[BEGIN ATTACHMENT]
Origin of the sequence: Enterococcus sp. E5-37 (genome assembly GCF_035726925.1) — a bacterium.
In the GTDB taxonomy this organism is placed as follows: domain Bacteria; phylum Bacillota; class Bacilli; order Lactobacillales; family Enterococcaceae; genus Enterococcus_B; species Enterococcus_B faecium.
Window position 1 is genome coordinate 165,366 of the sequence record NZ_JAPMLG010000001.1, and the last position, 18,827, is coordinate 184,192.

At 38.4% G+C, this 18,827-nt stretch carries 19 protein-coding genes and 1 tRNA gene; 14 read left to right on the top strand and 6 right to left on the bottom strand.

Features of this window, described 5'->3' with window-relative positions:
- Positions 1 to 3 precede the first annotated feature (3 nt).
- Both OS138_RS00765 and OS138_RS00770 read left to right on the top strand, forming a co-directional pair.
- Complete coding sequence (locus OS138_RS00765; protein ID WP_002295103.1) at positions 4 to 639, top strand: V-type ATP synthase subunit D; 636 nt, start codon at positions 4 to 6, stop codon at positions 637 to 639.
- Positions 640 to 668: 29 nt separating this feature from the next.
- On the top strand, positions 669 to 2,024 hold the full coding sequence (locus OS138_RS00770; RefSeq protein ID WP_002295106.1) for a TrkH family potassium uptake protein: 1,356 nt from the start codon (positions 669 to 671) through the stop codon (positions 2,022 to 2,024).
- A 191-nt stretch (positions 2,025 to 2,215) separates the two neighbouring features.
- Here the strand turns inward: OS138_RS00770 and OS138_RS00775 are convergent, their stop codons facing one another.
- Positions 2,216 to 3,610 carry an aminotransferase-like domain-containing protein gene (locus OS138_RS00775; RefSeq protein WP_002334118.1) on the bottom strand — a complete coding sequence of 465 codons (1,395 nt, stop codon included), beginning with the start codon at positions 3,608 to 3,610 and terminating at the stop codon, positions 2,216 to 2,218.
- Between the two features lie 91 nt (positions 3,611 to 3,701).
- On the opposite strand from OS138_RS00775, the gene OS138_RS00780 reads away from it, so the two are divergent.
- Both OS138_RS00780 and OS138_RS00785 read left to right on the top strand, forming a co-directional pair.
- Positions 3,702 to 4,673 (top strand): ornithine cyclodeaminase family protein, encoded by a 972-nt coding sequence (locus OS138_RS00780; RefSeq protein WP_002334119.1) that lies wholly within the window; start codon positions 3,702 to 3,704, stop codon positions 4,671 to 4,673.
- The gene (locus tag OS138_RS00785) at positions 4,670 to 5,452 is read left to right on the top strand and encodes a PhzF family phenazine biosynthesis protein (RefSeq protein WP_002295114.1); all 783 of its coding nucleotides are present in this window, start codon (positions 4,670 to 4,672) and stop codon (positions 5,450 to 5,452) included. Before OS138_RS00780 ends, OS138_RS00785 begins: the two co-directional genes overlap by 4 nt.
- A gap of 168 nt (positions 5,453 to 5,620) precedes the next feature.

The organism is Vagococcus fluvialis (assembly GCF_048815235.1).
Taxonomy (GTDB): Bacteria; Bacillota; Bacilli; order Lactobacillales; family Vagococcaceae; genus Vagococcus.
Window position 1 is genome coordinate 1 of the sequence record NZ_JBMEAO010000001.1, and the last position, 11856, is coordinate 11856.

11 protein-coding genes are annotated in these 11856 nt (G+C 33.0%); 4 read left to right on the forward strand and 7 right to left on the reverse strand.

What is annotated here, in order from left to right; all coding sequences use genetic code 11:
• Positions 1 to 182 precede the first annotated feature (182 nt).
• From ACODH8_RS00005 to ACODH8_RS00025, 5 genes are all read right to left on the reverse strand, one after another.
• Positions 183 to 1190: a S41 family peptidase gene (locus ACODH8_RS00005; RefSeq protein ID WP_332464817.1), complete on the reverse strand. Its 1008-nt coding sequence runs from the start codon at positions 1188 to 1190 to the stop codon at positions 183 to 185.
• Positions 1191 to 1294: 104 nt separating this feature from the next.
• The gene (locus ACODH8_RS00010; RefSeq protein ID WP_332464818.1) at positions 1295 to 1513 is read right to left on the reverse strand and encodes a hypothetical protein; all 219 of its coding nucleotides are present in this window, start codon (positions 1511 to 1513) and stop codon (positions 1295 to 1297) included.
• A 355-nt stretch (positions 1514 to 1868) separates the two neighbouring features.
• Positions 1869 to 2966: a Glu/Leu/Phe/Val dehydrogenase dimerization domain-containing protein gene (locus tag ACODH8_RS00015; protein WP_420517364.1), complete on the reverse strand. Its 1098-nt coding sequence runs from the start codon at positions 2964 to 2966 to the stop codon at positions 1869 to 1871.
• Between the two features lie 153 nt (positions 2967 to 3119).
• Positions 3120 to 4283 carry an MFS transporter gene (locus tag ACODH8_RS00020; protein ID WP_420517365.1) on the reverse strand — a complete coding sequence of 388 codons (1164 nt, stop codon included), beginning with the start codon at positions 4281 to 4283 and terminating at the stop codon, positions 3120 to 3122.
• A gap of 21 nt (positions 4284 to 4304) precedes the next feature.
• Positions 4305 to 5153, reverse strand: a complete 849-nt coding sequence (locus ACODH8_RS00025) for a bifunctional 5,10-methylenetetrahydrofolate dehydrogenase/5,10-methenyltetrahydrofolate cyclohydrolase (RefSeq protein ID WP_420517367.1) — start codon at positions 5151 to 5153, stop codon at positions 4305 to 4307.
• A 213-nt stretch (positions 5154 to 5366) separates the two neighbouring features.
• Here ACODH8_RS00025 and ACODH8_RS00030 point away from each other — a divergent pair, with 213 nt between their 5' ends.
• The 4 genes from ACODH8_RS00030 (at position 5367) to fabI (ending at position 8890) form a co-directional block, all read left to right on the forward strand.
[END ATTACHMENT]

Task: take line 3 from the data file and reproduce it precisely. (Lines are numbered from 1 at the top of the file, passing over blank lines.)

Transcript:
Window position 1 is genome coordinate 165,366 of the sequence record NZ_JAPMLG010000001.1, and the last position, 18,827, is coordinate 184,192.